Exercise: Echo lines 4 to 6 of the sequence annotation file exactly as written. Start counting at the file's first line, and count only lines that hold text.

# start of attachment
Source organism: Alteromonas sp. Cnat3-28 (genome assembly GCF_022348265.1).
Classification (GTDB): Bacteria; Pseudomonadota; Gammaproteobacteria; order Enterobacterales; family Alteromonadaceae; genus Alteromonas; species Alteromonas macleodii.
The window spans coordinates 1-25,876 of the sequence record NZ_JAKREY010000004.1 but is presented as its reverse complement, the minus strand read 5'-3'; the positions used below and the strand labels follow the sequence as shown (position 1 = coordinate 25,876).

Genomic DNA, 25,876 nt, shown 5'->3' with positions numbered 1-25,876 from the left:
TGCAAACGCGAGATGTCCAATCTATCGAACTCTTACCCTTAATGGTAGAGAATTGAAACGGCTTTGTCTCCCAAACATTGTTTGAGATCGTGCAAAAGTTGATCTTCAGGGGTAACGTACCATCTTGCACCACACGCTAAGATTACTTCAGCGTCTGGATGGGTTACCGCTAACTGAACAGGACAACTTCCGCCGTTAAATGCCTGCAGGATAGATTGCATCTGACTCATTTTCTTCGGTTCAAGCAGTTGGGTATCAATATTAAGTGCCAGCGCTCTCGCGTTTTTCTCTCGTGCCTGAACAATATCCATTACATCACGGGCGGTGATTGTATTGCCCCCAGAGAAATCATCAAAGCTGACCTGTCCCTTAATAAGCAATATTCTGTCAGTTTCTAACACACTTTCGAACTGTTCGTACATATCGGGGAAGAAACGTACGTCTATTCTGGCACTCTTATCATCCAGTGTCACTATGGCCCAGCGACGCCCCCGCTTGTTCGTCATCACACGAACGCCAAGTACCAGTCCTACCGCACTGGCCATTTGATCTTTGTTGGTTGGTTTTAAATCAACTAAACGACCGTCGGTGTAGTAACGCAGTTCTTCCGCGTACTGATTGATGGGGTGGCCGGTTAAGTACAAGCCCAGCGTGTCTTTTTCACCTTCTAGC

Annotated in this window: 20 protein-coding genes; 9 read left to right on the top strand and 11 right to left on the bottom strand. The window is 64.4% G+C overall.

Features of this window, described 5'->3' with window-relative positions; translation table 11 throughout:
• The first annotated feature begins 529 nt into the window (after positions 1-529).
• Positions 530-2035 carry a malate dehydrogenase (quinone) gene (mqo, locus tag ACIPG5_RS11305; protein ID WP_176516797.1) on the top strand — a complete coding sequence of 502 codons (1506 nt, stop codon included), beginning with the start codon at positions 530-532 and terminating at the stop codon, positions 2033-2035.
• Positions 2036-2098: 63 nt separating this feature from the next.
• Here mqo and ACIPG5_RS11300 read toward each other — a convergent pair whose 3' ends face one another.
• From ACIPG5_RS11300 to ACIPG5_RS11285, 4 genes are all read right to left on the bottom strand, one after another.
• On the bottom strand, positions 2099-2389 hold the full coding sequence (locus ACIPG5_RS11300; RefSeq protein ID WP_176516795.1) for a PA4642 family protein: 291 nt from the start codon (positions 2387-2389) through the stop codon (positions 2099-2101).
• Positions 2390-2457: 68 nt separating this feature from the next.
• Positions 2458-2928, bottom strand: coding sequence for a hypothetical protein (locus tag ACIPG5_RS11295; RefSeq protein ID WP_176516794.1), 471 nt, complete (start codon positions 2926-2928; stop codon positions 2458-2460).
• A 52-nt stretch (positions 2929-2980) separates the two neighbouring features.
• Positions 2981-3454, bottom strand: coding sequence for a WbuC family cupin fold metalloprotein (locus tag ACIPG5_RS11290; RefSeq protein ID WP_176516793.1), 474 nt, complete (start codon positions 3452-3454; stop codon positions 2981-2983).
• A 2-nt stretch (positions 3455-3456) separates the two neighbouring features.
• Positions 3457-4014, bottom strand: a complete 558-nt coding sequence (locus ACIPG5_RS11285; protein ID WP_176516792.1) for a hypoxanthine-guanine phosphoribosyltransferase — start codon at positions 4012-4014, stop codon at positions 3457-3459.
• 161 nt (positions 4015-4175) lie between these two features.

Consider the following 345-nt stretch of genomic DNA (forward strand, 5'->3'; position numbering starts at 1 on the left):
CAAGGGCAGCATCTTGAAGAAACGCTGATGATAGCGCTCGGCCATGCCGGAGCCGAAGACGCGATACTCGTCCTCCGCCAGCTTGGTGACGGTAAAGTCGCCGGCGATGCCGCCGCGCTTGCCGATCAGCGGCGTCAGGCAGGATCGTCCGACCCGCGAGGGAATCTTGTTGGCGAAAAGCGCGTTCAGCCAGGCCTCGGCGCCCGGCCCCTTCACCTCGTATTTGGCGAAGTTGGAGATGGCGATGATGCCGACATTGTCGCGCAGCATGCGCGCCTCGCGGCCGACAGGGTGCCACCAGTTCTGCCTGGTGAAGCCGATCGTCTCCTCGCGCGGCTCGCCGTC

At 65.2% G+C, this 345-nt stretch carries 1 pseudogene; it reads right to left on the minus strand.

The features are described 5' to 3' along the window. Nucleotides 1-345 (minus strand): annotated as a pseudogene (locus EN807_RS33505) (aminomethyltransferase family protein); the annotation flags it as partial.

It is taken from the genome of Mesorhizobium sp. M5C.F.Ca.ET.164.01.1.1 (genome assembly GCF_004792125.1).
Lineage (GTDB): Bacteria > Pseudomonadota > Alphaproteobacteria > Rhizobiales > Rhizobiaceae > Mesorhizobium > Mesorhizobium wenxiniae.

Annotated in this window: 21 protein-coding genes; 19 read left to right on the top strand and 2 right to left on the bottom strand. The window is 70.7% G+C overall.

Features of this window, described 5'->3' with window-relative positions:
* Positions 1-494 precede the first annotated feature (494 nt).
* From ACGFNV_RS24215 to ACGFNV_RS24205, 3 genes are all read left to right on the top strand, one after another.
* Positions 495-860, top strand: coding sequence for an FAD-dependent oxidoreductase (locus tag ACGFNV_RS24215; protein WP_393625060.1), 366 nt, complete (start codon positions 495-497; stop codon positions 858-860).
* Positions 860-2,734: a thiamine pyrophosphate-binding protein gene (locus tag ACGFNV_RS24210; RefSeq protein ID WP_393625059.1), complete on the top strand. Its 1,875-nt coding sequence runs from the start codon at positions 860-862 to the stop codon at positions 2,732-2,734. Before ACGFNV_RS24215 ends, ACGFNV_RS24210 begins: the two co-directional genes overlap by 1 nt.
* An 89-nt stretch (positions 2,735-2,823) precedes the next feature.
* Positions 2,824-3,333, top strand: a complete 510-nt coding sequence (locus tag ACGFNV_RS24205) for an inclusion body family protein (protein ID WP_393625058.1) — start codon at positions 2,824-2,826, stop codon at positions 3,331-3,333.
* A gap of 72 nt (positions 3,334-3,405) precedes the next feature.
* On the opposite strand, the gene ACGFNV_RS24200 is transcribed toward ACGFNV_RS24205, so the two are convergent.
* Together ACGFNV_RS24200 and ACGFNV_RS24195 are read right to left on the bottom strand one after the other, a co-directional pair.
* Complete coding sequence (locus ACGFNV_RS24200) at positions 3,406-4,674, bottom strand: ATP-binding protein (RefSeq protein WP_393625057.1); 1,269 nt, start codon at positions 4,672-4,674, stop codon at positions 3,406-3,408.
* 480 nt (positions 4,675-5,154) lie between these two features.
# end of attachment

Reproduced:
Genomic DNA, 25,876 nt, shown 5'->3' with positions numbered 1-25,876 from the left:
TGCAAACGCGAGATGTCCAATCTATCGAACTCTTACCCTTAATGGTAGAGAATTGAAACGGCTTTGTCTCCCAAACATTGTTTGAGATCGTGCAAAAGTTGATCTTCAGGGGTAACGTACCATCTTGCACCACACGCTAAGATTACTTCAGCGTCTGGATGGGTTACCGCTAACTGAACAGGACAACTTCCGCCGTTAAATGCCTGCAGGATAGATTGCATCTGACTCATTTTCTTCGGTTCAAGCAGTTGGGTATCAATATTAAGTGCCAGCGCTCTCGCGTTTTTCTCTCGTGCCTGAACAATATCCATTACATCACGGGCGGTGATTGTATTGCCCCCAGAGAAATCATCAAAGCTGACCTGTCCCTTAATAAGCAATATTCTGTCAGTTTCTAACACACTTTCGAACTGTTCGTACATATCGGGGAAGAAACGTACGTCTATTCTGGCACTCTTATCATCCAGTGTCACTATGGCCCAGCGACGCCCCCGCTTGTTCGTCATCACACGAACGCCAAGTACCAGTCCTACCGCACTGGCCATTTGATCTTTGTTGGTTGGTTTTAAATCAACTAAACGACCGTCGGTGTAGTAACGCAGTTCTTCCGCGTACTGATTGATGGGGTGGCCGGTTAAGTACAAGCCCAGCGTGTCTTTTTCACCTTCTAGC

Annotated in this window: 20 protein-coding genes; 9 read left to right on the top strand and 11 right to left on the bottom strand. The window is 64.4% G+C overall.